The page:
November 15th 2010

Amanda Bussman
4 min readNov 14, 2020
Disney World (April, 1996)

It comes in splashes. The things I remember from 10 years ago. Incoherent bubbles of thought that overtake a solid moment and make it hard to breathe. The echoes of that day are something I have a feeling are going to haunt me for the rest of my life. Memories that are easier said to shake off than actually done.

My sister’s stupid “Live Forever” ringtone. My cousins perfect basketball baby bump. My sister sitting in the drivers seat questioning how to tell the kids. The incessant beeping of hospital machines. The soft voices of the nurses that made me so angry.

They’re flashes of that weekend.

That chilly Saturday afternoon getting out of my ASL class and going rollerblading with those perfect, vicarious and clumsy kids. The high school musical giggles. Listening to the Jonas Brothers. Pure oblivious bliss.

We had no real clue in that moment that the entire world was crumbling into unfixable pieces.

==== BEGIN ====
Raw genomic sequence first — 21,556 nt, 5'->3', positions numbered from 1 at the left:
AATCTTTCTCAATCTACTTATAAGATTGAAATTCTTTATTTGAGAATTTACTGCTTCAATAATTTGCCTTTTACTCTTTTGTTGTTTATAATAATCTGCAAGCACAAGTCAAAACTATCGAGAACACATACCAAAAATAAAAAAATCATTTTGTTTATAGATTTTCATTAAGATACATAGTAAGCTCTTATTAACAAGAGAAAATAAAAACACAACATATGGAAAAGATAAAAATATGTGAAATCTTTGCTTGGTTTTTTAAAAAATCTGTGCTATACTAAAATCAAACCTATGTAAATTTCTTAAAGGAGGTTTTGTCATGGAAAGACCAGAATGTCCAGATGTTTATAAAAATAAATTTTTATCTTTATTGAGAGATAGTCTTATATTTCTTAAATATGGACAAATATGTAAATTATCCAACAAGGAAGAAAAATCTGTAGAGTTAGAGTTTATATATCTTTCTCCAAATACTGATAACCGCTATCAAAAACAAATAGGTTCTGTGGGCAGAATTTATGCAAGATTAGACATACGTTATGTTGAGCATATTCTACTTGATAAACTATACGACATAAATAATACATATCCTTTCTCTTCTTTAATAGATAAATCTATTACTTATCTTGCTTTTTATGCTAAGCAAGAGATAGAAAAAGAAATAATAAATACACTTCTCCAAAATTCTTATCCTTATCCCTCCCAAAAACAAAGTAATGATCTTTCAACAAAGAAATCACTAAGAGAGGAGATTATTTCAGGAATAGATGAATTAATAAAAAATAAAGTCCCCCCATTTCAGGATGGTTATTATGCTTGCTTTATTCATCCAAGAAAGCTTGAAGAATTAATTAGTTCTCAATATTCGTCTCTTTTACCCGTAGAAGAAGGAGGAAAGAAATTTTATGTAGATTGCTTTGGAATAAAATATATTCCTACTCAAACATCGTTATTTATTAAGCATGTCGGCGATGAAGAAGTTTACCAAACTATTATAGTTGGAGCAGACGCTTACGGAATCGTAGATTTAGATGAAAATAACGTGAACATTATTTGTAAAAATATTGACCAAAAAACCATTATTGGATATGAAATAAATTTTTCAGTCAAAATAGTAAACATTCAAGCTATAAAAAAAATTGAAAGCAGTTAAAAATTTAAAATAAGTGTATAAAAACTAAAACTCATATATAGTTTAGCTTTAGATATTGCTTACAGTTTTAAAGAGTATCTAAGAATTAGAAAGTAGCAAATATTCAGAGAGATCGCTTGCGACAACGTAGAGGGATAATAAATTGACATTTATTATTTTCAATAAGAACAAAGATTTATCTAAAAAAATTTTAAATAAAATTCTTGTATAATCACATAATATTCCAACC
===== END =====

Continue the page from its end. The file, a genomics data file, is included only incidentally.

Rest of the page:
She was my mom.

My mama, my sunshine, my puzzle piece.
She was supposed to be there when I graduated from college, when I met a boy, when I figured out my mess of a life. I was supposed to be able to run to her with questions and confusion, everything that goes along with growing up.

It wasn’t supposed to end when I was twenty years old.

A decade has passed now since I’ve heard her voice. A decade of changes, accomplishments and heartbreaks. The rotation of people in my life isn’t what it was then, hardly anyone remains now that she knew.

A decade changes our lives in ways that we never expect in the moment.

They tell you that there are 5 stages to grief.

They say that you experience these five different emotions and then you accept it, you learn to heal, you find a way to live with it.

What they don’t tell you is about the scarring that it leave behind.
The way that a certain scent can trigger their laugh, a familiar looking sweater can make you do a double take, or how much you might crave the taste of a home cooked meal.

They don’t tell you that there are moments you’ll still hurt so badly that it feels like the event is taking place…

Amanda Bussman

If you're looking for a writing coach and someone who is working through generational trauma, you've come to the right place. OH! I hope you like Taylor Swift!